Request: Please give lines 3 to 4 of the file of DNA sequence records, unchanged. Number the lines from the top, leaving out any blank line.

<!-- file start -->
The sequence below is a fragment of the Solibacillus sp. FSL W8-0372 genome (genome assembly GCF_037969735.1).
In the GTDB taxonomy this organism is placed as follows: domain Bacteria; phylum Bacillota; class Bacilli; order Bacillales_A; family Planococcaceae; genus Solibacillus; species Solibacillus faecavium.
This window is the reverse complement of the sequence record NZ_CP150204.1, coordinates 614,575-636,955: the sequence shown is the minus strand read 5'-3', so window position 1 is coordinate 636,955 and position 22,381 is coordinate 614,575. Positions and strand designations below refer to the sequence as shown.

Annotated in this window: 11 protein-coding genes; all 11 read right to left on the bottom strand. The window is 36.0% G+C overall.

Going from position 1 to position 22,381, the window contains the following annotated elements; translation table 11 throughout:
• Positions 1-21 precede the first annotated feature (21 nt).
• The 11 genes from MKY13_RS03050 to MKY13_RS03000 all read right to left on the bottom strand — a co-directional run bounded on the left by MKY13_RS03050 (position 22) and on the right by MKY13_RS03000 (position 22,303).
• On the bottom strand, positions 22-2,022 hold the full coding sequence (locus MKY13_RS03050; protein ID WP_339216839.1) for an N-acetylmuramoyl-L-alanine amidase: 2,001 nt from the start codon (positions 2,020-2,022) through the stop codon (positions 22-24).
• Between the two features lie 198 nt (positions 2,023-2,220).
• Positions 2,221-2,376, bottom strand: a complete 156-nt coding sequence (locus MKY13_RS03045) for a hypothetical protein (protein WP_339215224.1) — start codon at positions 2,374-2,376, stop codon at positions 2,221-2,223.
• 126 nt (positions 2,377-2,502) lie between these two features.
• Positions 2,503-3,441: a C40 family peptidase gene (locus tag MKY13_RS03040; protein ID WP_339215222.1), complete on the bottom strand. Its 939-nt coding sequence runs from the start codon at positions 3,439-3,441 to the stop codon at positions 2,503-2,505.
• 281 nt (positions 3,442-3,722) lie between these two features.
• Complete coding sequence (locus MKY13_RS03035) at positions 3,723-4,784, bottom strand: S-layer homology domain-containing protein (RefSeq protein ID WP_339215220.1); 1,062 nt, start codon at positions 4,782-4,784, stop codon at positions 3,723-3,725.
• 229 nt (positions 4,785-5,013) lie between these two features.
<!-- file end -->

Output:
This window is the reverse complement of the sequence record NZ_CP150204.1, coordinates 614,575-636,955: the sequence shown is the minus strand read 5'-3', so window position 1 is coordinate 636,955 and position 22,381 is coordinate 614,575. Positions and strand designations below refer to the sequence as shown.

Annotated in this window: 11 protein-coding genes; all 11 read right to left on the bottom strand. The window is 36.0% G+C overall.